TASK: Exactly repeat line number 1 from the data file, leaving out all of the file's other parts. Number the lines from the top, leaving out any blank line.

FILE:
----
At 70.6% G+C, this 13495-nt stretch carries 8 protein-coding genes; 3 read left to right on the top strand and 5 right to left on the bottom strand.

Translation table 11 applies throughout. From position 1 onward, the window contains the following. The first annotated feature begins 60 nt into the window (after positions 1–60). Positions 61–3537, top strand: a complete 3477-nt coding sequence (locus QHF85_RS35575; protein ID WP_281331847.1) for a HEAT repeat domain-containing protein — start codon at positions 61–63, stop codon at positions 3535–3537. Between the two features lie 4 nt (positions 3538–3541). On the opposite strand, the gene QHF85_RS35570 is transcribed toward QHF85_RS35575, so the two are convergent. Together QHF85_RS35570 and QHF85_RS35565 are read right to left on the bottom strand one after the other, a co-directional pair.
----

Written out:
At 70.6% G+C, this 13495-nt stretch carries 8 protein-coding genes; 3 read left to right on the top strand and 5 right to left on the bottom strand.